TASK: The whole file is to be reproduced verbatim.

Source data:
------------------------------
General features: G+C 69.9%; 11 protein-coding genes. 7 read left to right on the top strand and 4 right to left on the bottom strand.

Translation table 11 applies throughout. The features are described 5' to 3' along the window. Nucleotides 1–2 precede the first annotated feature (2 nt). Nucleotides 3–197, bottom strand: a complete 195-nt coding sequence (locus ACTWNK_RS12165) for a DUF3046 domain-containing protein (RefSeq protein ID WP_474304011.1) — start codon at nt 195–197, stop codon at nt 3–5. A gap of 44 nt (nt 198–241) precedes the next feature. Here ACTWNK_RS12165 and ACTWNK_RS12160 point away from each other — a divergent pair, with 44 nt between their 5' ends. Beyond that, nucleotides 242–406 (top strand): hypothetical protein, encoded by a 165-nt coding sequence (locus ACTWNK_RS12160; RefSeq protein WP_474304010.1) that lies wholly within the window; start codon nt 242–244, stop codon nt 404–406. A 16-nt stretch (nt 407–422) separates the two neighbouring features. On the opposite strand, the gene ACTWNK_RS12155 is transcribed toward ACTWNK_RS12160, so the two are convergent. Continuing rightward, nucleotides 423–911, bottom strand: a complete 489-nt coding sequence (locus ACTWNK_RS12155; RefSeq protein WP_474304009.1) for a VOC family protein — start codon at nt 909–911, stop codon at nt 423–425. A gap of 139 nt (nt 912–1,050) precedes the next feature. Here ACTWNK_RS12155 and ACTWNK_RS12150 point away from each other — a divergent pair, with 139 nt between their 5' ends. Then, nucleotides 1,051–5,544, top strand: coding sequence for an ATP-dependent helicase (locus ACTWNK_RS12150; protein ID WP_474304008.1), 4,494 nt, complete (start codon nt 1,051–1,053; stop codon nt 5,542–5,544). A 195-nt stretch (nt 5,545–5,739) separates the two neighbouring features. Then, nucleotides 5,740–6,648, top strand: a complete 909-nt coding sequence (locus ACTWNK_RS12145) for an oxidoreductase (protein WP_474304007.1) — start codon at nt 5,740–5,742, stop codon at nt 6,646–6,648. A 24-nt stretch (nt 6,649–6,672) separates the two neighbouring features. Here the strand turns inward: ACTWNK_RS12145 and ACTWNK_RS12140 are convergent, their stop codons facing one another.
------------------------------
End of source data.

General features: G+C 69.9%; 11 protein-coding genes. 7 read left to right on the top strand and 4 right to left on the bottom strand.

Translation table 11 applies throughout. The features are described 5' to 3' along the window. Nucleotides 1–2 precede the first annotated feature (2 nt). Nucleotides 3–197, bottom strand: a complete 195-nt coding sequence (locus ACTWNK_RS12165) for a DUF3046 domain-containing protein (RefSeq protein ID WP_474304011.1) — start codon at nt 195–197, stop codon at nt 3–5. A gap of 44 nt (nt 198–241) precedes the next feature. Here ACTWNK_RS12165 and ACTWNK_RS12160 point away from each other — a divergent pair, with 44 nt between their 5' ends. Beyond that, nucleotides 242–406 (top strand): hypothetical protein, encoded by a 165-nt coding sequence (locus ACTWNK_RS12160; RefSeq protein WP_474304010.1) that lies wholly within the window; start codon nt 242–244, stop codon nt 404–406. A 16-nt stretch (nt 407–422) separates the two neighbouring features. On the opposite strand, the gene ACTWNK_RS12155 is transcribed toward ACTWNK_RS12160, so the two are convergent. Continuing rightward, nucleotides 423–911, bottom strand: a complete 489-nt coding sequence (locus ACTWNK_RS12155; RefSeq protein WP_474304009.1) for a VOC family protein — start codon at nt 909–911, stop codon at nt 423–425. A gap of 139 nt (nt 912–1,050) precedes the next feature. Here ACTWNK_RS12155 and ACTWNK_RS12150 point away from each other — a divergent pair, with 139 nt between their 5' ends. Then, nucleotides 1,051–5,544, top strand: coding sequence for an ATP-dependent helicase (locus ACTWNK_RS12150; protein ID WP_474304008.1), 4,494 nt, complete (start codon nt 1,051–1,053; stop codon nt 5,542–5,544). A 195-nt stretch (nt 5,545–5,739) separates the two neighbouring features. Then, nucleotides 5,740–6,648, top strand: a complete 909-nt coding sequence (locus ACTWNK_RS12145) for an oxidoreductase (protein WP_474304007.1) — start codon at nt 5,740–5,742, stop codon at nt 6,646–6,648. A 24-nt stretch (nt 6,649–6,672) separates the two neighbouring features. Here the strand turns inward: ACTWNK_RS12145 and ACTWNK_RS12140 are convergent, their stop codons facing one another.